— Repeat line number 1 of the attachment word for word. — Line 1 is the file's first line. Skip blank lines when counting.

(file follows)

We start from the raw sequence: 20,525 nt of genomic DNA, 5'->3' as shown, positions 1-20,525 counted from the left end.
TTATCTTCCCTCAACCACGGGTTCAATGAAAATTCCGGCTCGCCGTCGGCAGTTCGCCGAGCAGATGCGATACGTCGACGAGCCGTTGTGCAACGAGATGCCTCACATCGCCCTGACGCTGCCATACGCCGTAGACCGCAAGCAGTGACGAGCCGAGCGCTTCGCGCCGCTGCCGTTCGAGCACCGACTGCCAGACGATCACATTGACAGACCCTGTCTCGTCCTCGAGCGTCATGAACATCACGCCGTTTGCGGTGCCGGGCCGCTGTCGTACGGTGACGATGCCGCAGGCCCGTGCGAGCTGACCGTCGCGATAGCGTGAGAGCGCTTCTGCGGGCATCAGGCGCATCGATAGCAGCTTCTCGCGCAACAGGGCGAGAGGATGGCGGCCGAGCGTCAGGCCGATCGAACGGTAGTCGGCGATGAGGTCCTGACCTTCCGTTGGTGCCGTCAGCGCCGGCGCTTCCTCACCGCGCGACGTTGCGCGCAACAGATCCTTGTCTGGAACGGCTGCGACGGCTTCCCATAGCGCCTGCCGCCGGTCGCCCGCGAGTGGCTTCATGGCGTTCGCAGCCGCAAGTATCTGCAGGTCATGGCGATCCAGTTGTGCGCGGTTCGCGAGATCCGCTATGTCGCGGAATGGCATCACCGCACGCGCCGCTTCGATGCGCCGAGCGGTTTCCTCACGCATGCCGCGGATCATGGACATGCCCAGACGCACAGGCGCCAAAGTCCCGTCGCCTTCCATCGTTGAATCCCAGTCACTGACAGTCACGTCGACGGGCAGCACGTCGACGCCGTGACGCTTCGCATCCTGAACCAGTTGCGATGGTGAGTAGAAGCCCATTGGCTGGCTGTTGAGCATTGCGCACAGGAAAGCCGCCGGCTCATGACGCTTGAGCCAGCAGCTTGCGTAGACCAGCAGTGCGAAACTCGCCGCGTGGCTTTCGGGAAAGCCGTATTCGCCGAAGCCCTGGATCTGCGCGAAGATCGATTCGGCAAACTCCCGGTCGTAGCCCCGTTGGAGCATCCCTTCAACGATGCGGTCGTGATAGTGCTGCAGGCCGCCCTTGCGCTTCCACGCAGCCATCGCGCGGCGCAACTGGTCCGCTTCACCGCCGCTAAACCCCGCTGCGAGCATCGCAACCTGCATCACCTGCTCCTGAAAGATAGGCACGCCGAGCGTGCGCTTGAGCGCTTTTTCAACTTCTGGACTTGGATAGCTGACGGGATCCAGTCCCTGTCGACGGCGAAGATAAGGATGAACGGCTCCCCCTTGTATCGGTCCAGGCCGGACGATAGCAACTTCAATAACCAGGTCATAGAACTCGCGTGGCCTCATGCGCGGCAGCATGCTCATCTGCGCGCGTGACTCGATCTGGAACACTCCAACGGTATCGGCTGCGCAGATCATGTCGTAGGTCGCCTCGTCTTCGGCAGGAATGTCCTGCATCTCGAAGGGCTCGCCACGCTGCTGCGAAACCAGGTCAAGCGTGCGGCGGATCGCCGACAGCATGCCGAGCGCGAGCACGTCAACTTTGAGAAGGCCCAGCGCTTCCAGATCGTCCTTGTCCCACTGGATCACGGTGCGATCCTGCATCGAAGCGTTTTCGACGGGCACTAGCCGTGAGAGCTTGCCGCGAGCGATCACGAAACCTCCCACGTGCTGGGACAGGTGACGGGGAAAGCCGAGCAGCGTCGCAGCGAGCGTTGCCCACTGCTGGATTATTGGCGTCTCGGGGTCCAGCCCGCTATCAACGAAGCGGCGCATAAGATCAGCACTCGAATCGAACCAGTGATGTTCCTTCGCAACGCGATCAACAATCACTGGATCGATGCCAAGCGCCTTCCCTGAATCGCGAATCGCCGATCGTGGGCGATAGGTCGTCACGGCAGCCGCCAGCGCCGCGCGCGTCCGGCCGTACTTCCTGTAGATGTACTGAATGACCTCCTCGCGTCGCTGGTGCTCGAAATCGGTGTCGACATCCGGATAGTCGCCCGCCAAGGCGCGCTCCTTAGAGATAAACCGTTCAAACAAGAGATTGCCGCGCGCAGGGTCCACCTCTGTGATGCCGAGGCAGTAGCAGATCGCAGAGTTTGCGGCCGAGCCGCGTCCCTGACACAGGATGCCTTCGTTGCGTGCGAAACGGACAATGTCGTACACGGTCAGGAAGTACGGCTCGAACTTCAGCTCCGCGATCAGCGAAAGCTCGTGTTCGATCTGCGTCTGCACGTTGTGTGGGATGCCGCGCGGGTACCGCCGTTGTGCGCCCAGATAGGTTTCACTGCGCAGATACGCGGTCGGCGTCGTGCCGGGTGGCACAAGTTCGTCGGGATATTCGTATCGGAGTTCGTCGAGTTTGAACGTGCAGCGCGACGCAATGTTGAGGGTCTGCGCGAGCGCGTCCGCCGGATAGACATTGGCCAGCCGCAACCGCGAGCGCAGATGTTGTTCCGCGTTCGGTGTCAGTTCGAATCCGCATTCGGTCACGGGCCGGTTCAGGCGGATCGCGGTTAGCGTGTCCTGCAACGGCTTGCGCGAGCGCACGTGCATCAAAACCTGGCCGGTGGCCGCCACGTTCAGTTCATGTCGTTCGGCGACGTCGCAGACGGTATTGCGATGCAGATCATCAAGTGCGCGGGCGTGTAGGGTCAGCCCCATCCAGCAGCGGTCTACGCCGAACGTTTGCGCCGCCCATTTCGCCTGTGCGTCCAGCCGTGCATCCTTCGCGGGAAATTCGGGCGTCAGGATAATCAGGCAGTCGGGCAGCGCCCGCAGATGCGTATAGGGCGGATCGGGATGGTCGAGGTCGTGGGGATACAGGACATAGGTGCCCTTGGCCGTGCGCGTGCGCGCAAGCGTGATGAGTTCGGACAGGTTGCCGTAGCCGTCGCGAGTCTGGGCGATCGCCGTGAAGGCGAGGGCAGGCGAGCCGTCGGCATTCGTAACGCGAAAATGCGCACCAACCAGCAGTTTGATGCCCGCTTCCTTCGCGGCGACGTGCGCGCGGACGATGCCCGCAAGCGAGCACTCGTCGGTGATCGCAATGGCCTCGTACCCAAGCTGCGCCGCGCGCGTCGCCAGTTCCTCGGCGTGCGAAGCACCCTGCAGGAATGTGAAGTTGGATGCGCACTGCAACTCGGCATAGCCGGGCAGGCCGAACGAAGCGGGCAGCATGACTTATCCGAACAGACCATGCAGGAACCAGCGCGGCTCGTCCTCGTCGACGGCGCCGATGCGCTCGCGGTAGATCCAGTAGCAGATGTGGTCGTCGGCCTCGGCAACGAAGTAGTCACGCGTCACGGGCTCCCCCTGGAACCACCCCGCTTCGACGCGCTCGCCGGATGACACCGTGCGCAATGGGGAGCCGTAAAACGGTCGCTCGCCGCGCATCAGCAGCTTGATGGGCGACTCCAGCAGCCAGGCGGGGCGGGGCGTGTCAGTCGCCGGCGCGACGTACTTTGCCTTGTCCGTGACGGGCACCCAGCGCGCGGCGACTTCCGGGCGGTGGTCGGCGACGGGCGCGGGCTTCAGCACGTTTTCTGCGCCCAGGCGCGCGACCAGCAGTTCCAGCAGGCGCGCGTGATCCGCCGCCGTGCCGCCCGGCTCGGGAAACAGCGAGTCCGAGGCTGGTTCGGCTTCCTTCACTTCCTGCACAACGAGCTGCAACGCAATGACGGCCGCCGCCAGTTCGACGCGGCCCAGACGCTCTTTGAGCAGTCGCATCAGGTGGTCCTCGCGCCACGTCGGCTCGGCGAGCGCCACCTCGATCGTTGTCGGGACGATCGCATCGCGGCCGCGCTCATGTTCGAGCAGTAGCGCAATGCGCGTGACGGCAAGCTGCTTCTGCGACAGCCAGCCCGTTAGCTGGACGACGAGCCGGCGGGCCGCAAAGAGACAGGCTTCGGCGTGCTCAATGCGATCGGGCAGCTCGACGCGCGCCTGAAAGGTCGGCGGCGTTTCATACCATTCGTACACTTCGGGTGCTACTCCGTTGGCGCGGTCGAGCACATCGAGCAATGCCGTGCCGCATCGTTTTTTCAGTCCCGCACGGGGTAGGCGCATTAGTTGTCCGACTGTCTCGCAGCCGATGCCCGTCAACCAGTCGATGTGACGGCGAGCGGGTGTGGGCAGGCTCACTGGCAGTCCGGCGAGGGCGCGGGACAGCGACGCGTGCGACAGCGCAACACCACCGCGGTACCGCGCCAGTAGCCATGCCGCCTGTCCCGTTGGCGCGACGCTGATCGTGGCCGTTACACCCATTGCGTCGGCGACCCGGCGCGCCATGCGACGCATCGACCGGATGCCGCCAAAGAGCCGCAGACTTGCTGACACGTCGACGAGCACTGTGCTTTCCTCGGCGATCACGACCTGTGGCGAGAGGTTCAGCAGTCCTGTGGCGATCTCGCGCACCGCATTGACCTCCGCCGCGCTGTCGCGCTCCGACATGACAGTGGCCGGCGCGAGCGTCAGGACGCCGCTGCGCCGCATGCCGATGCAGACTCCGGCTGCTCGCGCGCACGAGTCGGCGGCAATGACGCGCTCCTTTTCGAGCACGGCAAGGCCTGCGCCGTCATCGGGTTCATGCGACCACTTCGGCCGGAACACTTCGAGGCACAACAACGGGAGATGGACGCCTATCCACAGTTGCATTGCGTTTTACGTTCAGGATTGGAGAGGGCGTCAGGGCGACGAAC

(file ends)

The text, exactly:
We start from the raw sequence: 20,525 nt of genomic DNA, 5'->3' as shown, positions 1-20,525 counted from the left end.